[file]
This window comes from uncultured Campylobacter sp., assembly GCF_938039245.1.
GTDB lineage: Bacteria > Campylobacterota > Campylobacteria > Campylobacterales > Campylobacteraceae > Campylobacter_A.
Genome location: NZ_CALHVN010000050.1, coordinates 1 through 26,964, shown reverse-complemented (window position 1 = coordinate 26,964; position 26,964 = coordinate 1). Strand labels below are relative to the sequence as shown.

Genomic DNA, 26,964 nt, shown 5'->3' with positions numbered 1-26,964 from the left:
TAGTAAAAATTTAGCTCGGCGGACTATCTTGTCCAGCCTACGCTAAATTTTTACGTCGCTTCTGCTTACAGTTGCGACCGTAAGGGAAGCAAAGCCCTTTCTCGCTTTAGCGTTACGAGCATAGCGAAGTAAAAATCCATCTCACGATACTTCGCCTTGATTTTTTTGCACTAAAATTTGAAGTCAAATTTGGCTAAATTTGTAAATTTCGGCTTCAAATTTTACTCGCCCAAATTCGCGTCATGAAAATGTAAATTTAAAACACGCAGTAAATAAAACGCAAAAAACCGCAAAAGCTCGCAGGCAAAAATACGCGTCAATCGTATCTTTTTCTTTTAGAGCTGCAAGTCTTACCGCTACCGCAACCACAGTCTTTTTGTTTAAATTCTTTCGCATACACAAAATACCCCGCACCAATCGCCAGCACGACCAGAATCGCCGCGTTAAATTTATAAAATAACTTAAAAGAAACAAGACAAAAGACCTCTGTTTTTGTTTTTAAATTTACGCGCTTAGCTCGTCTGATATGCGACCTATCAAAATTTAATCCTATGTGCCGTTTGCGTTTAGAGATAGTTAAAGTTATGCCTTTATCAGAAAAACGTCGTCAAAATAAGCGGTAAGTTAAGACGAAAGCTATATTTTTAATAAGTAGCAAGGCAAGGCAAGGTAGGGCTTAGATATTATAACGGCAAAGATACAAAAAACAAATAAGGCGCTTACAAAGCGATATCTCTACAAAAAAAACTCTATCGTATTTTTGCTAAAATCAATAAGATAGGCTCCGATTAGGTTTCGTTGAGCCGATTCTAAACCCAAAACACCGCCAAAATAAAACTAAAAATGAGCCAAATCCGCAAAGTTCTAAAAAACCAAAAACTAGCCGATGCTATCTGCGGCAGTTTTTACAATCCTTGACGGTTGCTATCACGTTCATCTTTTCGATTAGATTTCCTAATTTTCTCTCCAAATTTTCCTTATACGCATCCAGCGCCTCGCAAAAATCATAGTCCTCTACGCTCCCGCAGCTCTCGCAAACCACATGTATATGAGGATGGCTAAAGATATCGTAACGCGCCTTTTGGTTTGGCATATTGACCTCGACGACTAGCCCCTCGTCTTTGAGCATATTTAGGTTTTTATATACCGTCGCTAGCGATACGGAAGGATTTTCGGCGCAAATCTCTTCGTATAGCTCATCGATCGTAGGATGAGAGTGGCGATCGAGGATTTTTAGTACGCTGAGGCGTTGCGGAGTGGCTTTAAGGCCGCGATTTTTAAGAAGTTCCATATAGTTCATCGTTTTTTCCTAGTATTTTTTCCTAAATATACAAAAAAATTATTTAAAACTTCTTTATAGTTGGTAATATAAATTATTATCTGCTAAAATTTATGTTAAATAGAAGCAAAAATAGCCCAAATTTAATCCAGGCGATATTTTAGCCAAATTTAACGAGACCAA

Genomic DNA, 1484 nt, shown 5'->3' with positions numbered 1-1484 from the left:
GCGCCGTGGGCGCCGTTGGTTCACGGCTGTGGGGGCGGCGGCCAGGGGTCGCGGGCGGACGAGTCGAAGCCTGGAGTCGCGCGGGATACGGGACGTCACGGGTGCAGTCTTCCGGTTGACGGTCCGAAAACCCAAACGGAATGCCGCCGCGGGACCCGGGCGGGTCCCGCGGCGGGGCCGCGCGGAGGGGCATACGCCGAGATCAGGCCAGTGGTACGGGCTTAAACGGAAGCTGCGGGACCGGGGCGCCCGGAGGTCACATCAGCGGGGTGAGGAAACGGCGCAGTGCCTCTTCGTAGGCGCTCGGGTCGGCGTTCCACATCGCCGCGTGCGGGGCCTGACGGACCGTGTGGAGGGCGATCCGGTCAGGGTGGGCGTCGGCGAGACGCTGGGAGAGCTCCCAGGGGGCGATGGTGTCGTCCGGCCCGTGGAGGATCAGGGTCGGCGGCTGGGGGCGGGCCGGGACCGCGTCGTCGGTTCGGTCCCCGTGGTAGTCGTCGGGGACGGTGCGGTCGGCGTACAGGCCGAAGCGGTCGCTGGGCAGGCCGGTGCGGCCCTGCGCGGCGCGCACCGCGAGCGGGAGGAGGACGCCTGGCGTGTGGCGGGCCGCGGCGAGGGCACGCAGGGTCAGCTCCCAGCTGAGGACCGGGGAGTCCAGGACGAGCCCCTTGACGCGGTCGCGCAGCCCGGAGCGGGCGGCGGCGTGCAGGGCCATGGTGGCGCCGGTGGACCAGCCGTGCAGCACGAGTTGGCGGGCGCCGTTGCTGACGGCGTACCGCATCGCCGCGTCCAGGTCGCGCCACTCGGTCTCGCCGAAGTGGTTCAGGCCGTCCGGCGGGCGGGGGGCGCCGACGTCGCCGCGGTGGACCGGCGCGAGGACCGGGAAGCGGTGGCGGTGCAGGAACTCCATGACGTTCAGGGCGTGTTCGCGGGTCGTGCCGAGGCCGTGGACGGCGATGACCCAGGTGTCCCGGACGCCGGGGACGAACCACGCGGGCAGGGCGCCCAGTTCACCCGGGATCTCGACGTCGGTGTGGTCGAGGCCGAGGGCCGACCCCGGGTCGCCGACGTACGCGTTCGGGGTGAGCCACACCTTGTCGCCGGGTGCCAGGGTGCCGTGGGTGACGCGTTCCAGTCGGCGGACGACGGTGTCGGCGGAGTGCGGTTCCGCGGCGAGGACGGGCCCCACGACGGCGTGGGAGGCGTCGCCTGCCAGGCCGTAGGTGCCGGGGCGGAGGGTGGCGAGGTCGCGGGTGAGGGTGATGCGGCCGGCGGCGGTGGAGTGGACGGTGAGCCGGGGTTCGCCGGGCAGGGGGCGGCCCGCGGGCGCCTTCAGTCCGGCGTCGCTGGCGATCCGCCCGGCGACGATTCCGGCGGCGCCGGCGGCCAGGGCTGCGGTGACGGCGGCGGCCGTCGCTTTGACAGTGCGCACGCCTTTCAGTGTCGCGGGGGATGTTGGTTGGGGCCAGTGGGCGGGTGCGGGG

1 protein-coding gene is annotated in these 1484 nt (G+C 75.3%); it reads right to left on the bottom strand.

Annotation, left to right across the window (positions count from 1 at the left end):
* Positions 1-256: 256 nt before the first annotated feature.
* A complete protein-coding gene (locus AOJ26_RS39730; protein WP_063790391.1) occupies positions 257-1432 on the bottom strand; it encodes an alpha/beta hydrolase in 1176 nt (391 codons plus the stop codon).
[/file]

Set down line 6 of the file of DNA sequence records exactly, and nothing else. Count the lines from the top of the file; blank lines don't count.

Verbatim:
Genomic DNA, 1484 nt, shown 5'->3' with positions numbered 1-1484 from the left: